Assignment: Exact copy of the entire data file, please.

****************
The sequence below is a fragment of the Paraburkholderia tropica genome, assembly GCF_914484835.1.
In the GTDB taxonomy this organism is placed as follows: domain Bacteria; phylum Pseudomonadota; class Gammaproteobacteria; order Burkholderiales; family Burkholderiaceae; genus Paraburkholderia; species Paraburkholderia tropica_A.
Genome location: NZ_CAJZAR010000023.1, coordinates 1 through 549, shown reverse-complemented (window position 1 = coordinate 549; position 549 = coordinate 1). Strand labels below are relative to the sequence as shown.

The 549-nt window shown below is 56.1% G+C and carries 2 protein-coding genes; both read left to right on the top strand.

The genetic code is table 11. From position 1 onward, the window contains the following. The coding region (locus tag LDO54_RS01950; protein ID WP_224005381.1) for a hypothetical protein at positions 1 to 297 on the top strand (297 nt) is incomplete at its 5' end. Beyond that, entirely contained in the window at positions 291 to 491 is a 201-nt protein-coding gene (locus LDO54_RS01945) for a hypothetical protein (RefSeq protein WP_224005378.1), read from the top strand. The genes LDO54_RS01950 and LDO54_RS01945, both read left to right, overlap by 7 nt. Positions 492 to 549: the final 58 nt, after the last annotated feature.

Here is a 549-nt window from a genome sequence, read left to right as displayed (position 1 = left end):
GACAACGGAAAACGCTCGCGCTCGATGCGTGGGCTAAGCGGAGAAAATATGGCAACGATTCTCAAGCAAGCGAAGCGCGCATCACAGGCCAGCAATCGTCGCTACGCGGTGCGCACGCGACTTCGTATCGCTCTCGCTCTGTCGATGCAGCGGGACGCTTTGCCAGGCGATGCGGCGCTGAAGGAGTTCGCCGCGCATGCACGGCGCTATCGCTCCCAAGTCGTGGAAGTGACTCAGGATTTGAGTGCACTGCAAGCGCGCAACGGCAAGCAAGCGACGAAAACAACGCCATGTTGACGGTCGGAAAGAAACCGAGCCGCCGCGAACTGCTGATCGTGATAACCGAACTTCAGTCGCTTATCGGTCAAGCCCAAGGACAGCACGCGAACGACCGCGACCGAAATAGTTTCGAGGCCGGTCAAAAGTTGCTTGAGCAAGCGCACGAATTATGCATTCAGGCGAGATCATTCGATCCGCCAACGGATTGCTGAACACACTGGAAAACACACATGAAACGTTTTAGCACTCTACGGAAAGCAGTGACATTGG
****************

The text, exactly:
The sequence below is a fragment of the Paraburkholderia tropica genome, assembly GCF_914484835.1.
In the GTDB taxonomy this organism is placed as follows: domain Bacteria; phylum Pseudomonadota; class Gammaproteobacteria; order Burkholderiales; family Burkholderiaceae; genus Paraburkholderia; species Paraburkholderia tropica_A.
Genome location: NZ_CAJZAR010000023.1, coordinates 1 through 549, shown reverse-complemented (window position 1 = coordinate 549; position 549 = coordinate 1). Strand labels below are relative to the sequence as shown.

The 549-nt window shown below is 56.1% G+C and carries 2 protein-coding genes; both read left to right on the top strand.

The genetic code is table 11. From position 1 onward, the window contains the following. The coding region (locus tag LDO54_RS01950; protein ID WP_224005381.1) for a hypothetical protein at positions 1 to 297 on the top strand (297 nt) is incomplete at its 5' end. Beyond that, entirely contained in the window at positions 291 to 491 is a 201-nt protein-coding gene (locus LDO54_RS01945) for a hypothetical protein (RefSeq protein WP_224005378.1), read from the top strand. The genes LDO54_RS01950 and LDO54_RS01945, both read left to right, overlap by 7 nt. Positions 492 to 549: the final 58 nt, after the last annotated feature.

Here is a 549-nt window from a genome sequence, read left to right as displayed (position 1 = left end):
GACAACGGAAAACGCTCGCGCTCGATGCGTGGGCTAAGCGGAGAAAATATGGCAACGATTCTCAAGCAAGCGAAGCGCGCATCACAGGCCAGCAATCGTCGCTACGCGGTGCGCACGCGACTTCGTATCGCTCTCGCTCTGTCGATGCAGCGGGACGCTTTGCCAGGCGATGCGGCGCTGAAGGAGTTCGCCGCGCATGCACGGCGCTATCGCTCCCAAGTCGTGGAAGTGACTCAGGATTTGAGTGCACTGCAAGCGCGCAACGGCAAGCAAGCGACGAAAACAACGCCATGTTGACGGTCGGAAAGAAACCGAGCCGCCGCGAACTGCTGATCGTGATAACCGAACTTCAGTCGCTTATCGGTCAAGCCCAAGGACAGCACGCGAACGACCGCGACCGAAATAGTTTCGAGGCCGGTCAAAAGTTGCTTGAGCAAGCGCACGAATTATGCATTCAGGCGAGATCATTCGATCCGCCAACGGATTGCTGAACACACTGGAAAACACACATGAAACGTTTTAGCACTCTACGGAAAGCAGTGACATTGG